Pokemon Go! is huge- but how can brands get involved in the catch ‘em all craze? Josie Scotchmer, Marketing Manager at Mailjet looks at how the games’ predecessor Ingress has started using emails- and how this may be a valuable tool for brands as sponsored Pokestops roll out in the near future.
Unless you’ve been living under a rock, it’s impossible to have missed it. In the last month, Pokémon GO has erupted onto the app market forcing Nintendo’s stock price to rocket to its highest price in 6 years, before the games manufacturer had to admit its involvement with the app was much smaller than many had assumed.
In its wake, marketers across the world have been trying to ride the Pokémon GO wave, some with more success than others. But, what can you do if you don’t have the same resources that Amazon or Mall of America has?
Actually, quite a lot. One of the biggest assets of the augmented reality game is how it pairs the digital and real worlds in one immersive experience. Brands with physical outlets are likely to have landed close to a PokeStop or local ‘Gym’, offering an opportunity to convert players to customers by embracing the gaming trend. Physical tactics are as simple as clear signage and free charging stations, while online tactics include redeemable discounts and engaging playing customers via social media – and of course, investing in some lures that you’ll use during busy rush hours.
But you’re going to say that everybody does that. OK, so you want to go one step beyond? Rest assured. John Hanke, CEO of Niantic Labs, the company developing Pokemon GO, announced recently that retailers and brands will be able to sponsor some arenas and PokeStops. In this way, Niantic is reproducing a system that has been applied to its previous hit game: Ingress.
The case for email on Pokemon GO
Most sources agree that Niantic is going to apply something similar to Ingress to upsell Pokemon GO. Since Niantic split from Google in 2015, it can’t rely too heavily on funding so there is a focus on sponsored content and selling ad space. As we’ve seen before with Ingress, their apps are constantly updated to facilitate the user experience and allow companies to be showcased during special events.
Interestingly, note that among the most recent upgrades to Ingress has been the addition of email notifications. This body of evidence allows us to make this statement: emails will soon come to Pokémon GO.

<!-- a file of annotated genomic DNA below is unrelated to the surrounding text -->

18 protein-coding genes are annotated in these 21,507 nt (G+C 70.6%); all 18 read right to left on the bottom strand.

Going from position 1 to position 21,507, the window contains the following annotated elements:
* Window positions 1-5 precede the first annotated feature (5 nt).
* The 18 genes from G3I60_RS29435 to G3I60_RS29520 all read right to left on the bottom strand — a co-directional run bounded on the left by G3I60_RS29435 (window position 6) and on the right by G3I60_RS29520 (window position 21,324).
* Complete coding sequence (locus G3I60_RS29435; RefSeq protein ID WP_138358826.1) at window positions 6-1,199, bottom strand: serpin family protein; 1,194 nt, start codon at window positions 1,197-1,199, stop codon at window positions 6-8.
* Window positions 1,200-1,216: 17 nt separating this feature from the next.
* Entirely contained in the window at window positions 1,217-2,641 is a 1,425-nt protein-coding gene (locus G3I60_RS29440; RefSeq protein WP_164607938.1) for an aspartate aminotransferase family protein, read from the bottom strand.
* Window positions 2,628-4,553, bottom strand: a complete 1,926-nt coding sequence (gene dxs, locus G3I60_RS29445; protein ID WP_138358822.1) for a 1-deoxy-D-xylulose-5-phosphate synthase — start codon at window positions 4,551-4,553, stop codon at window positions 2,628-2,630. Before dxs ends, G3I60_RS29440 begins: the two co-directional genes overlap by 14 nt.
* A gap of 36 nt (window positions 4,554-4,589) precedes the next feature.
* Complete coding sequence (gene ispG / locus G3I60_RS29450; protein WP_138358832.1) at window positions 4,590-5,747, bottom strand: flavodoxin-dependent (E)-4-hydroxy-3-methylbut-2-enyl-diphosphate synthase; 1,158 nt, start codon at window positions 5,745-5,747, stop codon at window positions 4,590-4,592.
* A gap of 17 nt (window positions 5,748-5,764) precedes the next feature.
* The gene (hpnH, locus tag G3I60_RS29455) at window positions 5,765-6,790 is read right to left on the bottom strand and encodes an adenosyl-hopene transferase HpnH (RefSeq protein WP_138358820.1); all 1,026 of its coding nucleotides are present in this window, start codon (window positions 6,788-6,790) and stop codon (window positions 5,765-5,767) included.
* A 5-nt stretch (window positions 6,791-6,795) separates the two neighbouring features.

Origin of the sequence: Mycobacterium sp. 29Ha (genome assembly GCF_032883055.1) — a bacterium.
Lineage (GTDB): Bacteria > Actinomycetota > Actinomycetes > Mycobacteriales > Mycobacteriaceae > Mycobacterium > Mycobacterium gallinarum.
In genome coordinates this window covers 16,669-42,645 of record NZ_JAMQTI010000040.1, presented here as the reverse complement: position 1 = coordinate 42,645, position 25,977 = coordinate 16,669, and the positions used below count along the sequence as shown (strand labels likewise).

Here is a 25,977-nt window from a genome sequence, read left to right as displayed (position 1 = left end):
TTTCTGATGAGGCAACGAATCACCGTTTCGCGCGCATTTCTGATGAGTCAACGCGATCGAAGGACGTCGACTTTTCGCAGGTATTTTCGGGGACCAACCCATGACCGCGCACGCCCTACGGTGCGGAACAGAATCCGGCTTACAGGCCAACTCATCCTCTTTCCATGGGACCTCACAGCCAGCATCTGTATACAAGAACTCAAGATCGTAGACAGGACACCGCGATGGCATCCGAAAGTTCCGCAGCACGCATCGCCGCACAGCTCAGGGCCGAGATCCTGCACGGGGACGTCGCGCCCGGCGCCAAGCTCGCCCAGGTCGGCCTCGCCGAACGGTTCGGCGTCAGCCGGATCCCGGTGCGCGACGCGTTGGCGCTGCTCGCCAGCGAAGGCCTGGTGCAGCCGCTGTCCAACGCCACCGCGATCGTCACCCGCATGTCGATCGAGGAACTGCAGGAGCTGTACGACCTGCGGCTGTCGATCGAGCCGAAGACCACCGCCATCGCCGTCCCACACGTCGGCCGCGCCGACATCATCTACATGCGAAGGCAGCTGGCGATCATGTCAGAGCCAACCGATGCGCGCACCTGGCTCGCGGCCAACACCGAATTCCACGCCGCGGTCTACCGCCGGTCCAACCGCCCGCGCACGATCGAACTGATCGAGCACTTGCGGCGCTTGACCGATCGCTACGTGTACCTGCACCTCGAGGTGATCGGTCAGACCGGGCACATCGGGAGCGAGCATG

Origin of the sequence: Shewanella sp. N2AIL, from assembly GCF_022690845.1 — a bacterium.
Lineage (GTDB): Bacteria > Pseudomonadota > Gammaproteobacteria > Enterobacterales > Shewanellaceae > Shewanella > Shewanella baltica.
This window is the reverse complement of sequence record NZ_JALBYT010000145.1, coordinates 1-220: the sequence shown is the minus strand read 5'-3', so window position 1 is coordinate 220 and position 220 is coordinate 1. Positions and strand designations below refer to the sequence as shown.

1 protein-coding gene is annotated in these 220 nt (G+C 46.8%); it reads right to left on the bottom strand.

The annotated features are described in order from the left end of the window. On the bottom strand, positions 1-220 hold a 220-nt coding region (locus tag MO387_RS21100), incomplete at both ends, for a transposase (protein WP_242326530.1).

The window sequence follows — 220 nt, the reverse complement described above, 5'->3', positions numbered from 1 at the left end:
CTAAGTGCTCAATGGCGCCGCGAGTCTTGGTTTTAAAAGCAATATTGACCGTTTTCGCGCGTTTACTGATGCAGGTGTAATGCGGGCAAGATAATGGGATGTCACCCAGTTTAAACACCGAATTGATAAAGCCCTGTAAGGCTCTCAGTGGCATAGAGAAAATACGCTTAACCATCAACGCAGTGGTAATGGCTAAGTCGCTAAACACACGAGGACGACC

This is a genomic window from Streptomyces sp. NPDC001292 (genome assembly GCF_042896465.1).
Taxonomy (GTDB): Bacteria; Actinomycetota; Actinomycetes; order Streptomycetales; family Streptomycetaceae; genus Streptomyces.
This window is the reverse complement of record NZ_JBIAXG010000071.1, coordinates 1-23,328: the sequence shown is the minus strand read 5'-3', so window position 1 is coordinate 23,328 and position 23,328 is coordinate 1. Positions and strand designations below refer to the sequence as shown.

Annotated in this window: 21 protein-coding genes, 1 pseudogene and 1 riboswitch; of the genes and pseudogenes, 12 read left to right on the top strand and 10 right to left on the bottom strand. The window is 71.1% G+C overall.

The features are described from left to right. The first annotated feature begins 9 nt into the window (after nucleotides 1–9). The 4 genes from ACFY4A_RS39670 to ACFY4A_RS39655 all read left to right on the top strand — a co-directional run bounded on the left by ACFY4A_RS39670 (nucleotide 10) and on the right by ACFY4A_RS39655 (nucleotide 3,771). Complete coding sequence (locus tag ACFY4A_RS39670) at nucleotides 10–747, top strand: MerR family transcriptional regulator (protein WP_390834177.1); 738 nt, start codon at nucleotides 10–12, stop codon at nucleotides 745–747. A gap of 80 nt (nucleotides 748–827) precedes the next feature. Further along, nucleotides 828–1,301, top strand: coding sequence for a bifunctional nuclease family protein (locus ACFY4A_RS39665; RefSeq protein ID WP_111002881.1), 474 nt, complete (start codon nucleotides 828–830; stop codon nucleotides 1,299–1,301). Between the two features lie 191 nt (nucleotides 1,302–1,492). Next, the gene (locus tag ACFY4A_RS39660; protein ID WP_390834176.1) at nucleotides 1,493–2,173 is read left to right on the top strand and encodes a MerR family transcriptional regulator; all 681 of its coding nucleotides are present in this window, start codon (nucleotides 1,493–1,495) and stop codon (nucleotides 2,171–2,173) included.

That can only be good news for marketers.
1. The first clear reason is that the users of the app will have another way – besides checking the app itself – to be notified when a PokeStop pops up nearby or when an arena they’ve won has come under attack. A recent survey conducted by Mailjet revealed 84% of consumers now welcome real-time notifications as a means for brand interaction, indicating a huge opportunity for existing sponsorship options to organically extend into this system.
2. The second and potentially more interesting reason is that with the upcoming sponsorship of specific places by brands, we can imagine that there will be a retribution system set. Just like ZipCar did in the past with Ingress. Inevitably the brands that opt to sponsor the Pokémon GO app will offer deals and discounts to trainers passing by their locations. And, what would be the easiest way to retrieve said deals and discounts? You got it: email.
Partners in Pokémon and beyond
Email and Pokémon GO are an obvious choice. Certainly it is possible that the in-app notification system will still be a very popular option among users less accustomed to enabling email notifications, but any discounts or deals will undoubtedly serve the consumer better being delivered directly to the inbox where they’ll be safely stored for reference later on.
Whilst we can only speculate about this, it’s a direction that Niantic should examine carefully. Pokémon GO is far from the only app on the market to offer users a real-world location based experience – think Uber and Tinder. Apps looking to merge offline and online world have a huge opportunity with email to draw users back to their app and capitalise on sponsorship spend without demanding constant check-ins that could become barriers for less active users.
So, while we’re waiting for new marketing opportunities to arise, we can only do a few things: walk down the street to hatch those eggs, occupy all the rival arenas, and of course, catch ’em all!
By Josie Scotchmer